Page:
God is a compassionate God who loves justice and goes out of His way to show He cares for the underdog. Three groups of people in the Old Testament that had no one to provide for them or look out for their rights were widows, orphans, and foreigners. These people were especially vulnerable to oppression and suffering. It was this way the world over. Still is. But, God wanted Israel to be different. God gave laws to His people that reflect His nature and several of these laws specifically protected the fatherless. God shows His special love and care for the weak and poor in these laws and I've really enjoyed reviewing them.
God prohibited His people from depriving the fatherless or the foreigner of justice (Deut 24:17) and says, in fact, that He, Himself, defends the cause of the fatherless and the widow (Deut 10:18). God also commanded that when harvesting crops His people should leave gleanings behind for the foreigner, fatherless, and widow (Deut 24:19-21). This is especially interesting to me, because He tells Israel that if they are generous and leave behind sheaves of wheat, olives, and grapes for those who have no means to provide for themselves, that He will bless them. (Remember Boaz and how he told his workers to leave extras behind for Ruth and Naomi?) This seems counter intuitive to us, but God's ways are higher than ours and require us to trust Him and not lean on our own understanding. Furthermore, God requires that a portion of the tithe be set aside for helping the fatherless, foreigner, and widow (Deuteronomy 26:12).
God's loving provision for the fatherless extends beyond His law, as well. The Psalms describe God as being the Helper, Defender, and Sustainer of the fatherless (10:14, 82:3, 146:9). Even more precious, Psalm 68:5 calls God a Father to the fatherless. Hosea pleads with God for idolatrous, abandoned Israel that in Him the fatherless find compassion (14:3). And Isaiah equates defending the fatherless with doing good and seeking justice (1:17).
What about now? Does God still care about the orphan? Jesus, Himself, said He came not to destroy the Law or Prophets, but to fulfill them (Mathew 5:17). This alone causes me to answer with a resounding, "Yes!" Jesus takes many pains to point out that He came not for the rich and great of the world, but to seek and save the lost (Luke 19:10). He chooses the weak things of the world to put to shame the mighty (1Corin 1:27). And just in case there was any lingering doubt, James tells us visiting orphans and widows in their trouble is pure and undefiled religion in the sight of God (James 1:27). This is interesting because visiting widows and orphans in their trouble AND keeping oneself unspotted from the world qualify as pure and undefiled religion, but not one without the other. This is typical James, showing us that faith without works is dead (2:14-26). Even if we were able to keep from sinning (unspotted from the world), this is not enough to be pure religion. We have to show our faith by works. The first example that comes to James' mind is visiting orphans and widows (well, that and controlling the tongue). I think orphans must be pretty important to God, and aren't we glad? Jesus promised His disciples before He was betrayed that He would not leave them as orphans, but would come to them (John 14:18). He doesn't leave us as orphans, either. He has not abandoned us. We have a heavenly Father and a heavenly home. Our God is compassionate and loves the fatherless!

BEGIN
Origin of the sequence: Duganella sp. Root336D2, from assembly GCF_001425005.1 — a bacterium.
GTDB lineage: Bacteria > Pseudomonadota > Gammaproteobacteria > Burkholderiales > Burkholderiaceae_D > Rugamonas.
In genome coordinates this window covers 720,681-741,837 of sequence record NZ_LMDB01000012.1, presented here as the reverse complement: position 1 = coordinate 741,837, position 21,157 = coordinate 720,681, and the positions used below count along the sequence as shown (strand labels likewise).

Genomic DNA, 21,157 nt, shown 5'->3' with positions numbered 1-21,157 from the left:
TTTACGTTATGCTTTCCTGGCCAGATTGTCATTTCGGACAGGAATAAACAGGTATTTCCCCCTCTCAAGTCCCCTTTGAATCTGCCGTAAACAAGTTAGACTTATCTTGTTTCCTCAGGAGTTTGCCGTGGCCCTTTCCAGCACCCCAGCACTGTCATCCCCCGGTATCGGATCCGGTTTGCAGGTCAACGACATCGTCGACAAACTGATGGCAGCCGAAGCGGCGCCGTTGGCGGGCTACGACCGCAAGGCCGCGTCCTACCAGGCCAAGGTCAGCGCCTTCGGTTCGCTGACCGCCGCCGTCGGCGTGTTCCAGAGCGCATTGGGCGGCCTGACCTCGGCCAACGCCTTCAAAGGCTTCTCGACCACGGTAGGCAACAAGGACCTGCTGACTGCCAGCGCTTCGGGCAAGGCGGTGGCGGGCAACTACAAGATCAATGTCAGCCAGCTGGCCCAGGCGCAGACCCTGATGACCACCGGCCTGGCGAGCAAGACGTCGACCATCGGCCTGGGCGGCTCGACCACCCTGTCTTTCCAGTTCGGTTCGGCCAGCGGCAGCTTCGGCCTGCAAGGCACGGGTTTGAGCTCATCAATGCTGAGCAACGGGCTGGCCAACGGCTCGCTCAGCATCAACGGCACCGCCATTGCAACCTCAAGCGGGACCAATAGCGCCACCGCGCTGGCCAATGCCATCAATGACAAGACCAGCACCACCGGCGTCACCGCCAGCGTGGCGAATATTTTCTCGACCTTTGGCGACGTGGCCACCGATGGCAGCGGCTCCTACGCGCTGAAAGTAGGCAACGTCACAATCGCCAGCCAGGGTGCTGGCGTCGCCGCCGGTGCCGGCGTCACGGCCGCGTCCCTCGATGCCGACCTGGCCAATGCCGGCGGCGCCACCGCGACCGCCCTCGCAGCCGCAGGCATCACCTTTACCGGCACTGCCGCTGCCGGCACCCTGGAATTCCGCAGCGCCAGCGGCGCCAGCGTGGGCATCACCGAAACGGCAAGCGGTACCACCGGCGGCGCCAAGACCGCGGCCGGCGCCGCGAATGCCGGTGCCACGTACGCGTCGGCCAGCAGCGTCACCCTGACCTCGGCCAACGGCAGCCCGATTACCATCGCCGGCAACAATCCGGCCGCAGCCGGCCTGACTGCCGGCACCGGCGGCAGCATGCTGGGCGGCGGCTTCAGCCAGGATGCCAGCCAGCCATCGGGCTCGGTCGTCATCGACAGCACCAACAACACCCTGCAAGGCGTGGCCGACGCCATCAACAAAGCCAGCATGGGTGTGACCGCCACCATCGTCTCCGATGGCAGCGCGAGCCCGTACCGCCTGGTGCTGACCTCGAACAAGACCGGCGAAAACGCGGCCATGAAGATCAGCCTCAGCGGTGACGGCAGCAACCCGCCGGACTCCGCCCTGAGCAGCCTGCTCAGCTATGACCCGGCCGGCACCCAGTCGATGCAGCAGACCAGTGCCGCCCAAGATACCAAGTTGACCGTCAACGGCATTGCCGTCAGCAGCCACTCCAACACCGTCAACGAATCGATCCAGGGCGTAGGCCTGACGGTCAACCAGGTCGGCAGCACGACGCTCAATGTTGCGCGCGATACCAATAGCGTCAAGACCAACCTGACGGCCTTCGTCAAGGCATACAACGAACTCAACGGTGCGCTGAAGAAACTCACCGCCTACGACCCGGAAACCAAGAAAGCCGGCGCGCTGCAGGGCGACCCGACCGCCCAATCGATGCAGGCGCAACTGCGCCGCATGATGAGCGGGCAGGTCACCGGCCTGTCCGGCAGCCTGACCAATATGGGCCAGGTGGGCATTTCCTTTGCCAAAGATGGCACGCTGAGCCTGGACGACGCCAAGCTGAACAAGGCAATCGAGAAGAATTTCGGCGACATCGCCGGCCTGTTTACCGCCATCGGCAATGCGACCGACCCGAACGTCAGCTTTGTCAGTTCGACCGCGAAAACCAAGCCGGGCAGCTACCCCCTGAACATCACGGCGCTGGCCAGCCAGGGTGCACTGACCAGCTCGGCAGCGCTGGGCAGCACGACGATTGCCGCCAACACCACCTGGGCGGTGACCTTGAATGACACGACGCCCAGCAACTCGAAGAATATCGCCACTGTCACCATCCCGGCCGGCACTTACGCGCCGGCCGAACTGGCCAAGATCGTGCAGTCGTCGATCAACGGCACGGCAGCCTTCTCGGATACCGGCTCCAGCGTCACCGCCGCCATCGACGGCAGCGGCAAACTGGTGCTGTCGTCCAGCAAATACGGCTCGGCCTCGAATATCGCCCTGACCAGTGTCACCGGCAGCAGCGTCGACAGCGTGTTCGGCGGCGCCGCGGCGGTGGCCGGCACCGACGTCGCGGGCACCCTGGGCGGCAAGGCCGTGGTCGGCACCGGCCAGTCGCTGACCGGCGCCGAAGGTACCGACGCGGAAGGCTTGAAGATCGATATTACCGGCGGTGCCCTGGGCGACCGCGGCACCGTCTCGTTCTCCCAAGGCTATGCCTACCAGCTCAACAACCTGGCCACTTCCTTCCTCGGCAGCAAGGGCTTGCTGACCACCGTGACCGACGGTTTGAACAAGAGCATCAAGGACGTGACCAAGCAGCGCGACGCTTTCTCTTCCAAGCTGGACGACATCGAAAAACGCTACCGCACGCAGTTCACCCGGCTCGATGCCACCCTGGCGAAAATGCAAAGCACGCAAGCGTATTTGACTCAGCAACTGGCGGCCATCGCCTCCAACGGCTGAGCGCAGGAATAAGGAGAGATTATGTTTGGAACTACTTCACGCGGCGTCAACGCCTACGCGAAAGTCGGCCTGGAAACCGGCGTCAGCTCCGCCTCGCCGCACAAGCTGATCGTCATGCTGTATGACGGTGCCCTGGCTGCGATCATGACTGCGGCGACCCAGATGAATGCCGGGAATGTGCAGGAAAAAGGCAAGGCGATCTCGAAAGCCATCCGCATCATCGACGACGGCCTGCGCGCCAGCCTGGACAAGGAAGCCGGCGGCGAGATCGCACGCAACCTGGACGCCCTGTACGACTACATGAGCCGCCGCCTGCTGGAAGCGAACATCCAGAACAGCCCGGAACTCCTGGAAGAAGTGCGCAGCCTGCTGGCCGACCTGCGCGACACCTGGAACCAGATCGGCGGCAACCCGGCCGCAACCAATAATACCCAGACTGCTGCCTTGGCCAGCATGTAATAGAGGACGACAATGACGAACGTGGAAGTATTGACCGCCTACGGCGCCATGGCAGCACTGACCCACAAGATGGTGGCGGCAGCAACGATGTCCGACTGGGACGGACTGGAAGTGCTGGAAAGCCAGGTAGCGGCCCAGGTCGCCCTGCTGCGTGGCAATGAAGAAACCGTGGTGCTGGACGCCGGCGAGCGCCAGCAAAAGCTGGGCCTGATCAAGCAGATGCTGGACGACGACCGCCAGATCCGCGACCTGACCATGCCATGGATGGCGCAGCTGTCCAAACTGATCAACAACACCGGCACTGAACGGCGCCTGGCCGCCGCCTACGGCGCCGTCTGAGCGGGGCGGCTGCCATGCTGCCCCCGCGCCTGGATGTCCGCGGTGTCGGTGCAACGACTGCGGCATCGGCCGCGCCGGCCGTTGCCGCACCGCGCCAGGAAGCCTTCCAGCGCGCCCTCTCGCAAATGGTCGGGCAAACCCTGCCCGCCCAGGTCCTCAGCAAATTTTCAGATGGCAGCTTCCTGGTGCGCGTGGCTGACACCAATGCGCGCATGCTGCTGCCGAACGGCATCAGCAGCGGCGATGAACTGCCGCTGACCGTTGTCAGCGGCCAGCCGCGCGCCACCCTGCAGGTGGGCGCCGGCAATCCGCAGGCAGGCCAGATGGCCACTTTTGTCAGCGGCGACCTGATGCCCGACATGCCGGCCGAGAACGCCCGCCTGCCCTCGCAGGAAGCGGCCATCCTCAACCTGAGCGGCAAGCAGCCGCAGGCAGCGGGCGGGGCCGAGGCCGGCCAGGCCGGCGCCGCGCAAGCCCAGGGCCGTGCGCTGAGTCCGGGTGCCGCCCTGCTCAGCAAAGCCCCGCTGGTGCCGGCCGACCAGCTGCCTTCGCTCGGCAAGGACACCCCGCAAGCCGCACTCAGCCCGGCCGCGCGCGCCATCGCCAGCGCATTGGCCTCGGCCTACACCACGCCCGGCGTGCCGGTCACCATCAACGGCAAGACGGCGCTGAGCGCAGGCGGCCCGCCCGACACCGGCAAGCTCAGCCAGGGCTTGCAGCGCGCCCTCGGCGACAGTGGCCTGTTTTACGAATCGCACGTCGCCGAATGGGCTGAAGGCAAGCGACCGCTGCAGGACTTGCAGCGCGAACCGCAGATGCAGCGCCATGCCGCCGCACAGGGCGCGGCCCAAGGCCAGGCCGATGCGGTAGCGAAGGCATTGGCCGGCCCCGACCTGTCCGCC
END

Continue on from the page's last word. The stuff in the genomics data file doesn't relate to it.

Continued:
- I'm an on-the-run mom to 6 kids who studied and taught exercise science in a previous life. I love all things running, nutrition, and health-related. I usually run at zero dark thirty in the morning and am often quite hungry before, during, and after my run, but I live a rich, full, blessed life with my children, family, and friends. My faith in God is my anchor, and looking to Him and His promises allows me to live fully even when life circumstances are difficult. While running gives me an appetite, my desire is to hunger and thirst for righteousness more than for physical food.